Two of the hardest things in life are to save when you’re young and spend when you’re old. As I assume that most readers of this article do not yet qualify as “old”, we’ll look at the difficulty many young people have in saving.
Financial planning guru Mick Jagger once stated that “Time is on my side”. Yes it is, and those of us who can start saving early get a head start on those who wait until they can “afford” to start setting money aside. There are several things that can exert a drag on our savings during the early years of our career.
One is the fact that many of us do not see ourselves remaining with the government throughout our whole career. We expect to use our federal career as a springboard to bigger, better and more lucrative pursuits. If this is the case, we are likely to wait until we achieve that expected success before we start setting money aside; after all, we’ll have a lot of it then.
Another is the fact that the start of our career might coincide with the start of a family. We will have other items to save for, such as: purchase of a home; children’s education, etc. When you are tempted to put off retirement savings for these other valid savings goals, take a minute to ask yourself which of these three items a bank is unlikely to give you a loan for: 1) purchase of a home; 2) education for your children; or 3) your retirement.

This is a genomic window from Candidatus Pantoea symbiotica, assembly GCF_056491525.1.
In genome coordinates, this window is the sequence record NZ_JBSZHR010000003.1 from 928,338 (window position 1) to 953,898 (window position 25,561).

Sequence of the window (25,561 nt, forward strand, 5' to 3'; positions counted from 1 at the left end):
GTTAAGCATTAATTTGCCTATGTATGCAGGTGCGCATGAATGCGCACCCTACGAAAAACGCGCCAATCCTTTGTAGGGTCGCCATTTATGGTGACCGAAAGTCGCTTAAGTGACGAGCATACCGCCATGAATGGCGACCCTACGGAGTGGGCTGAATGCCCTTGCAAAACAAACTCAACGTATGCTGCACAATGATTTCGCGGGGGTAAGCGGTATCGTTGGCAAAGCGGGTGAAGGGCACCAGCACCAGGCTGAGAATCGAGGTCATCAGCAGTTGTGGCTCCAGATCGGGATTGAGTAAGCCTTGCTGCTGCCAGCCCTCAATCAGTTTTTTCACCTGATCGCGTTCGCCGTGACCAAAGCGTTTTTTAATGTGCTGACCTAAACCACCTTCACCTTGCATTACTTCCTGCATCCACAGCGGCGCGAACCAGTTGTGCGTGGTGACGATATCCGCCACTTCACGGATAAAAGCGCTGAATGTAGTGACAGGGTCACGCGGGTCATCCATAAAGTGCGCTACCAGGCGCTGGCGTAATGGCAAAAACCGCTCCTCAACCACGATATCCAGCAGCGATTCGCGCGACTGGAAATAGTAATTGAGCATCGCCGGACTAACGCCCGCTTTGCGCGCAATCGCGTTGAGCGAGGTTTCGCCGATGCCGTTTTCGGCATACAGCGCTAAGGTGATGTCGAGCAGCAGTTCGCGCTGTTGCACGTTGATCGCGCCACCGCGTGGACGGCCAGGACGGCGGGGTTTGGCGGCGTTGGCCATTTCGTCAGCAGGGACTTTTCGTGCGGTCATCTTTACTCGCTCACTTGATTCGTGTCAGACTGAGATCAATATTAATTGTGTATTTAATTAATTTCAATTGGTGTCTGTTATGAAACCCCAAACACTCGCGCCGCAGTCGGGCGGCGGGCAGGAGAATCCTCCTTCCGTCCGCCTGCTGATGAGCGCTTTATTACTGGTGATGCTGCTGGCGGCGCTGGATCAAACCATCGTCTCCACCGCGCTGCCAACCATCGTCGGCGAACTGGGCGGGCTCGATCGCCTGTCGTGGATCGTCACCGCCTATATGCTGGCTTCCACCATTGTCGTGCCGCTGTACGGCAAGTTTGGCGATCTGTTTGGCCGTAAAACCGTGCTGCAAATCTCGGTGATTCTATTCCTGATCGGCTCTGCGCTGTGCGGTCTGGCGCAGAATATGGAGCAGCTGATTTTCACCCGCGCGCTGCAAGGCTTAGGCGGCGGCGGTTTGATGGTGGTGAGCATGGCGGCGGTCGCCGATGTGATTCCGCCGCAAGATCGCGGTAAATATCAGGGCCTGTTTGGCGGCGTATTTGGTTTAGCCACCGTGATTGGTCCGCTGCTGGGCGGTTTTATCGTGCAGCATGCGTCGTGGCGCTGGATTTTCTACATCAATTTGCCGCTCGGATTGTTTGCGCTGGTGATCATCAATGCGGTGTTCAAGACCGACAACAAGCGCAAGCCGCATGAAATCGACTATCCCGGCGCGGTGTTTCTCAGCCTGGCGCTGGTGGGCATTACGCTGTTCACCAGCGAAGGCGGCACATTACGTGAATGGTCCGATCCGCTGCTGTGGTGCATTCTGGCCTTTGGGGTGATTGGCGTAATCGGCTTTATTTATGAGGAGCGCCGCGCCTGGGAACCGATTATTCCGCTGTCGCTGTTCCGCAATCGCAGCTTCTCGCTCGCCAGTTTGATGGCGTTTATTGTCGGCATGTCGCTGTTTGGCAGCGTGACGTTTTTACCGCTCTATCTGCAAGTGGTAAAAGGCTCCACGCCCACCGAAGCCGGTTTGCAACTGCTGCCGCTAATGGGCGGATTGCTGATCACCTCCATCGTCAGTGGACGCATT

Yet another is that it is hard to conceive of ourselves as being of retirement age. After all, when we’re 25 and a newly minted federal employee, there are more things that appeal to us than where we will be financially 30 or more years down the road. If, at age 25, you had a choice between contributing more to your Thrift Savings Plan and making monthly payments on a Z-28 Camaro – which would you choose?
Let’s look at two FERS employees who both started in their 20s and each worked for 30 years. Their starting salary was $50,000 and their salary increased 1% per year. One began putting 5% of their salary (enough to get an additional 5% from their agency) from the beginning. The other spent their money on Z-28 Camaros and other toys until ten years had passed; then they began putting 5% of their salary in the TSP. They never increased their contribution rate. Their TSP investments grew at a rate of 5% per year.
The employee who started right away will have almost twice as much ($380,622) than the employee who waited ten years ($202,597). Time truly was on his side – yes it was! Imagine how much more either of them could have had if they had contributed more than 5%, or if their salary had increased at a more rapid pace.
We’ll finish with a couple of quotes from philosophers who are even older than Mick Jagger. Erasmus said, “Frugality is a handsome income.” and Seneca told us that, “Economy is a great source of revenue.”